Story at a glance
- Laurie Santos, a professor of psychology at Yale University, began teaching “Psyc 157: Psychology and the Good Life” in March 2018.
- After the course became an instant hit, Santos made it available to the masses online via Coursera under the name, “The Science of Well-Being.”
- During the coronavirus pandemic, monthly active learners in the course increased more than 3,000 percent in comparison to the same date the year prior.
“You might think more money, a better job, or Instagram-worthy vacations would make you happy. You’re dead wrong.”
That’s according to Laurie Santos, a professor of psychology at Yale University who has been guiding people in the pursuit of happiness for almost four years through her renowned course: “Science of Well-Being.”
The class first began in March 2018, officially known as “Psyc 157: Psychology and the Good Life,” and was only taught in-person that first spring semester in a 1,200-person lecture hall. But after it became an instant hit, Santos made it available to the masses online via Coursera under the name “Science of Well-Being.”
The course is wildly popular, garnering media attention and consistent enrollments from the get-go. So far, more than 3.7 million people have taken Santos’s class.
However, it has been during the coronavirus pandemic that her course reached new heights, with monthly active learners increasing more than 3,000 percent in comparison to the same date the year prior.
Between March 2018 and March 2020, just before the onset of the coronavirus pandemic, approximately 500,000 people had enrolled in the course. Then, as the coronavirus pandemic began and initial lockdowns were enacted, enrollment skyrocketed.
On April 16, 2020, course activity peaked with 860,494 monthly active learners. One year prior, on April 16, 2019, the course had 22,522 monthly active learners.
“I do think people wanted to do more to protect their happiness during the pandemic,” Santos told Changing America. “I think people were getting great evidence-based advice about how to protect their physical health — mask up, socially distance, get a vaccine — but people were struggling with what to do to protect their mental health. The class provided that evidence-based advice for improving well-being.”
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What is the course?
This 10-week course examines the science behind improving one’s well-being, common misconceptions people have about happiness, and how to develop and implement strategies to “counteract” what interferes with being happy. This includes “happiness-boosting challenges” learners do as homework throughout the course to help them incorporate a personal wellness activity into their routines.
A reporter for Insider, Mara Leighton, recently tracked her journey taking the course and how it improved her mental health, ultimately incorporating pilates into her routine as a personal wellness activity. Consistently doing pilates is what Leighton says helps her reach her “flow state.” As taught in the course, a flow state is “the mental state in which a person performing an activity is fully immersed in a feeling of energized focus, full involvement, and enjoyment.”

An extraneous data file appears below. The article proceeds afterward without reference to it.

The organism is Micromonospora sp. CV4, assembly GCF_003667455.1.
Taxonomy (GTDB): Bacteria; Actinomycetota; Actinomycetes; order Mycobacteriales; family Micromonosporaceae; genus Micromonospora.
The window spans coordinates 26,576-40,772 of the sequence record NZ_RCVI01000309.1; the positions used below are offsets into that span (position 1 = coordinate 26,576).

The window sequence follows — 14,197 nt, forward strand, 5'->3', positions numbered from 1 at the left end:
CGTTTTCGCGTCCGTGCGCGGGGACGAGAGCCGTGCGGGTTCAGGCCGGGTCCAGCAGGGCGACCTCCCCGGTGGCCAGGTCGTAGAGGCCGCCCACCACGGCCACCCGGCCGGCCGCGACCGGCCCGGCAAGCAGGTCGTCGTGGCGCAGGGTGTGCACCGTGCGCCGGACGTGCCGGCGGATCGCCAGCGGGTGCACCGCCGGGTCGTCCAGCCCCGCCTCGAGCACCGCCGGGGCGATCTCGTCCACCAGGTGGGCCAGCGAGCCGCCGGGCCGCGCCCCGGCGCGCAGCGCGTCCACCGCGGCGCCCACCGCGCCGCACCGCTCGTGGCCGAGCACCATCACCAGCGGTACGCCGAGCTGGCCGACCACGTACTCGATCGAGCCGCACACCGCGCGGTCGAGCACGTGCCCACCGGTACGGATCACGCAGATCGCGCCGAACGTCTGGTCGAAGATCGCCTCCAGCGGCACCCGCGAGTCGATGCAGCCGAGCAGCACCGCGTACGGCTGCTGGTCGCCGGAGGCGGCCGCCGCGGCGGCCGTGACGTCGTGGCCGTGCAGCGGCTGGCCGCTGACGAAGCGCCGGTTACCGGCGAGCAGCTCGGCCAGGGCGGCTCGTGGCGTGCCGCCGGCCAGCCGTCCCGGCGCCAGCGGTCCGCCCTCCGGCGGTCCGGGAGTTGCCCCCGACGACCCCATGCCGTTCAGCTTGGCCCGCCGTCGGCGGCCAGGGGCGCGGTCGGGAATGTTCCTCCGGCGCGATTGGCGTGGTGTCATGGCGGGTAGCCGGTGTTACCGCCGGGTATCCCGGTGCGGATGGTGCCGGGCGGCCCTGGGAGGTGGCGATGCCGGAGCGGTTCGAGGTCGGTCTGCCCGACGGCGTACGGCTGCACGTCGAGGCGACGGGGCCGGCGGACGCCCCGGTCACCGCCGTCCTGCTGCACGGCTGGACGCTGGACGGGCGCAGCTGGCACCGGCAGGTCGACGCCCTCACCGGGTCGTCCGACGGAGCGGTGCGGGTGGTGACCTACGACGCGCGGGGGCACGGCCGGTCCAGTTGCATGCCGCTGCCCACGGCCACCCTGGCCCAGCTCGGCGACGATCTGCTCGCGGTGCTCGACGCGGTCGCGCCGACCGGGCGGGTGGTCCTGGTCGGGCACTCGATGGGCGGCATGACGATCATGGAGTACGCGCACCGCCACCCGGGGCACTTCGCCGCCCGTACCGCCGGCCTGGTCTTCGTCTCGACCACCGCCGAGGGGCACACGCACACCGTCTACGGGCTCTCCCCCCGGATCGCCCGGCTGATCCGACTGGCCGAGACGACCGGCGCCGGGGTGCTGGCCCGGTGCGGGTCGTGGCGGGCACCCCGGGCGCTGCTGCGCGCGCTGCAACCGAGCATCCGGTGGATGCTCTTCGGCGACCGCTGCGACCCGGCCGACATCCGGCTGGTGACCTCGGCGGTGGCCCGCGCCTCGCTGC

“After Santos’ course, I understood that perfection shouldn’t be the goal of trying an activity — it’s your own concentration and effort that’s the reward,” Leighton wrote.
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While active learners have since steadily decreased since the initial pandemic surge as lockdowns and mandates were first lifted and people began to once again venture outside and engage in social events, active learners have still remained higher than pre-pandemic levels. On April 16, 2021, about a year into the pandemic and the course’s skyrocketing enrollment, “Science of Well-Being” had 62,706 monthly active learners — roughly 20,000 more than two years prior.
The enrollment surge is unsurprising. As the coronavirus pandemic set in, many struggled with mental health. An October 2021 journal article studying U.S. adults from March-April 2020 to March-April 2021 found depression rates had more than tripled in the first year of the pandemic.
Now, as the omicron variant has emerged, leading to another surge in coronavirus cases and newly reinforced mask and vaccination mandates, it’s plausible that people will again begin searching for ways to enhance their happiness and emotional well-being as they did previously.
“In class people learn about a lot of strategies that are helpful for navigating the mental health hit that comes from life during omicron. For example, you’ll hear about ways to boost your social connection, even if you can’t get together in person,” Santos explained.
“You’ll also learn that self-care — doing things to boost our own well-being — often comes from focusing on others and doing something nice for the people you care about,” said Santos, adding that implementing “strategies to savor the small things — that morning cup of coffee or a nice shower” are invaluable small steps toward improving your well-being.
“By using evidence-based practices like these,” said Santos, “we’ve shown empirically that people tend to show a significant boost in happiness after taking the class.”
“Science of Well-Being” is available online through Coursera, and you can hear Santos delve deeper into the scientific research behind happiness in her podcast, “The Happiness Lab.”
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